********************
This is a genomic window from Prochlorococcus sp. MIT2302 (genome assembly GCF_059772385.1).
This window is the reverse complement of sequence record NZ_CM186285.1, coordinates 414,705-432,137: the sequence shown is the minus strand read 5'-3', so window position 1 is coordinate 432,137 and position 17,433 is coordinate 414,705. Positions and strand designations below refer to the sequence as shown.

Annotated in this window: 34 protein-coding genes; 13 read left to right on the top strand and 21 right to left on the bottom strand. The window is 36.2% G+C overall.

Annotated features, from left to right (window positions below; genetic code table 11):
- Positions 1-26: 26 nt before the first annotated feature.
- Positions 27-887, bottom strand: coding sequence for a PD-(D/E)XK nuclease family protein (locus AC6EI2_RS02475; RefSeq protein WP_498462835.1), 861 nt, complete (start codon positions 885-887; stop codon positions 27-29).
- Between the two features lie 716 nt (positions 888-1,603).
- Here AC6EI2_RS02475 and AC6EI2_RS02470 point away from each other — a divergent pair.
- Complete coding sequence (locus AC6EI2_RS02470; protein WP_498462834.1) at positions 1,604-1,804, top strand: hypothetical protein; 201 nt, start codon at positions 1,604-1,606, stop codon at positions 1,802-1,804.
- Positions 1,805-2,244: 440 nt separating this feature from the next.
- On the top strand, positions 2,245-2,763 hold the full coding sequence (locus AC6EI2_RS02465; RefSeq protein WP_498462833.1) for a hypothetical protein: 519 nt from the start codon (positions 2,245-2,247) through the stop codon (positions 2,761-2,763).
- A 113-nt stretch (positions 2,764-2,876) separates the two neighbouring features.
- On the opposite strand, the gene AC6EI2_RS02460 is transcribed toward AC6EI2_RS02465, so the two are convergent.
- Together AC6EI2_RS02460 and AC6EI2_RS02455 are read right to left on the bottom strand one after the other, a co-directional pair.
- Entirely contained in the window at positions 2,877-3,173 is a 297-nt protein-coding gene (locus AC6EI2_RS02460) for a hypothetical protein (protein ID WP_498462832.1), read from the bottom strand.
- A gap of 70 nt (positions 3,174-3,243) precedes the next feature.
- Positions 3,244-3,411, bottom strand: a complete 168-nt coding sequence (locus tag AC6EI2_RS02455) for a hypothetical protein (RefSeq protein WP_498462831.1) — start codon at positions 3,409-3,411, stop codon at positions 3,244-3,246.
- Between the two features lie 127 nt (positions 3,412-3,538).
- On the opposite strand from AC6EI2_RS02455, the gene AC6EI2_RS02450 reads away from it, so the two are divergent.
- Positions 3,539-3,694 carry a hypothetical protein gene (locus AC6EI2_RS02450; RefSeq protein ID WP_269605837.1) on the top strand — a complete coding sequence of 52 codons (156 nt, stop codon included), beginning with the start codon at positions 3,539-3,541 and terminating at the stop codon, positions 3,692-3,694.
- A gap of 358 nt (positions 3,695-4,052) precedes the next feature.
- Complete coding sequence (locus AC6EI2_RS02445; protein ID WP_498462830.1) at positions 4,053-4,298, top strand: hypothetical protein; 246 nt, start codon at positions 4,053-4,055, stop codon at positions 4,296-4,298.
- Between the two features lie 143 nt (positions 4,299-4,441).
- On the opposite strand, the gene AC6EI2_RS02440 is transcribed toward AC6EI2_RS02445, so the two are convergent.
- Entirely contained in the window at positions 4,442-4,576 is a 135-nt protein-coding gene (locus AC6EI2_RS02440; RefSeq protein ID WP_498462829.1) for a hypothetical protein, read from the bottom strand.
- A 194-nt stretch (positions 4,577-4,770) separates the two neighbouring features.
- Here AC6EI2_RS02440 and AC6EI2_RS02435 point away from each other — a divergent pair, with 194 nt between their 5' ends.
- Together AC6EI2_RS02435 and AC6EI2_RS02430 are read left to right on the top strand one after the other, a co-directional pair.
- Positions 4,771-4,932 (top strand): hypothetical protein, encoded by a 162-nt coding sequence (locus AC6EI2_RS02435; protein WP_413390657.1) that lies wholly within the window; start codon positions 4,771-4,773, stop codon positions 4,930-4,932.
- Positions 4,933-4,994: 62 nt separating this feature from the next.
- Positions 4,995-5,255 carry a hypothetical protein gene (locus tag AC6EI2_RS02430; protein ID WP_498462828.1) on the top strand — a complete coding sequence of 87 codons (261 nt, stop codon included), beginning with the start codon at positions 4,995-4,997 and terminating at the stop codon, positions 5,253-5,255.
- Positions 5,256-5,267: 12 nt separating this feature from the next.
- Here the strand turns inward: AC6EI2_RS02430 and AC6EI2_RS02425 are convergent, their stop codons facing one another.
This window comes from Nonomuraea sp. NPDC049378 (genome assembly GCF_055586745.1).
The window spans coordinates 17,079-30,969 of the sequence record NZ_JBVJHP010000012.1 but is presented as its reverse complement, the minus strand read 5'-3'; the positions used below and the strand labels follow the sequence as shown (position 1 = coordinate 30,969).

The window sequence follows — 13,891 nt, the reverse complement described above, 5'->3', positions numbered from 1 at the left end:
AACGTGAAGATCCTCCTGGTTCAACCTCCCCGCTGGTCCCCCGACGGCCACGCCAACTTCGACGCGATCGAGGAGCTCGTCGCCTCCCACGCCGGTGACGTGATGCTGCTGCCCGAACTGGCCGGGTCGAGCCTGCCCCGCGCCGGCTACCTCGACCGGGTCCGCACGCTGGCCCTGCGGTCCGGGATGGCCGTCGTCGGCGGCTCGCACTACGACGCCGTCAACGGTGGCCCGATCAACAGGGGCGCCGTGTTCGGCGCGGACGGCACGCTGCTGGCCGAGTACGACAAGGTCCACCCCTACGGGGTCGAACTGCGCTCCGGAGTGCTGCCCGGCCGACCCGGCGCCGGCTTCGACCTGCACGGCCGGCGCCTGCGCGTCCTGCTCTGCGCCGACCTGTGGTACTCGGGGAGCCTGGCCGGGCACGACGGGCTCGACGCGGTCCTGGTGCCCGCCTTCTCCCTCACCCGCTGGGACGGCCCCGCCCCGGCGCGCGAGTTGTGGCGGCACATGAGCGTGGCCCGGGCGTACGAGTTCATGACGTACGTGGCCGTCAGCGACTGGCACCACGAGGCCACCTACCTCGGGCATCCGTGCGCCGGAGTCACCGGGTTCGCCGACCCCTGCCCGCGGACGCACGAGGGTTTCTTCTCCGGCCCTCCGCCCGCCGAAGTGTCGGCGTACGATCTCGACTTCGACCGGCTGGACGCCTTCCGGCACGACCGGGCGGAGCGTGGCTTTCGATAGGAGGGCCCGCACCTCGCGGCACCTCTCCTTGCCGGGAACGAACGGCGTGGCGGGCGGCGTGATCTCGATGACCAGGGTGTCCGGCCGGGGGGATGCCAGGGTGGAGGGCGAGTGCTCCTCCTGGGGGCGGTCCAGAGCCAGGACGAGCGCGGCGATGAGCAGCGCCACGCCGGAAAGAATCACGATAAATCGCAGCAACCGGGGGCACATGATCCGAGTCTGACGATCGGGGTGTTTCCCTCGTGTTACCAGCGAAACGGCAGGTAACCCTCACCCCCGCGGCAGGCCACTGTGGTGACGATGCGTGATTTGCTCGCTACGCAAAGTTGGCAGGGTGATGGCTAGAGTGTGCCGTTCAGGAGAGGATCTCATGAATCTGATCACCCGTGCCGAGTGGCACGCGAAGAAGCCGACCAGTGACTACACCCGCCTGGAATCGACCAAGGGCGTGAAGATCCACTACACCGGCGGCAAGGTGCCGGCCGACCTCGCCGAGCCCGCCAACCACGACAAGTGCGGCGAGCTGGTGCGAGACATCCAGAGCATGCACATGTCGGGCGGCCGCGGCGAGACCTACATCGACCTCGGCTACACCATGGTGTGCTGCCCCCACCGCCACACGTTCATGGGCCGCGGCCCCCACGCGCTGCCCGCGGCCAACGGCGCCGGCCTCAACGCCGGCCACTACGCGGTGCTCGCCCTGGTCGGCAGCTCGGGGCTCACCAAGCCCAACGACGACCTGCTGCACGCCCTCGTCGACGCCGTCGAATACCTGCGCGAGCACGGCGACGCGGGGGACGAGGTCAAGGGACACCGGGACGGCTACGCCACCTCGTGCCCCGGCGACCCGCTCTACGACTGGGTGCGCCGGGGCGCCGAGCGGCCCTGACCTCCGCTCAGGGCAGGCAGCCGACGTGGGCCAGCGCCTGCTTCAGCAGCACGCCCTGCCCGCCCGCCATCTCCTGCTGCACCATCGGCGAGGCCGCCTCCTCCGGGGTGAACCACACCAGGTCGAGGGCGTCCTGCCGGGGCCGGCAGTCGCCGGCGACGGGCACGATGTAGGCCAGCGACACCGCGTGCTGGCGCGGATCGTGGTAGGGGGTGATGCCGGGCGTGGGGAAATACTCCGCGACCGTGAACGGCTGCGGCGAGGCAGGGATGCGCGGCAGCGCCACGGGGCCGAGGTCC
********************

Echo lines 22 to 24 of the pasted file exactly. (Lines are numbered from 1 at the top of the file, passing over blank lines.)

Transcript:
- Complete coding sequence (locus AC6EI2_RS02445; protein ID WP_498462830.1) at positions 4,053-4,298, top strand: hypothetical protein; 246 nt, start codon at positions 4,053-4,055, stop codon at positions 4,296-4,298.
- Between the two features lie 143 nt (positions 4,299-4,441).
- On the opposite strand, the gene AC6EI2_RS02440 is transcribed toward AC6EI2_RS02445, so the two are convergent.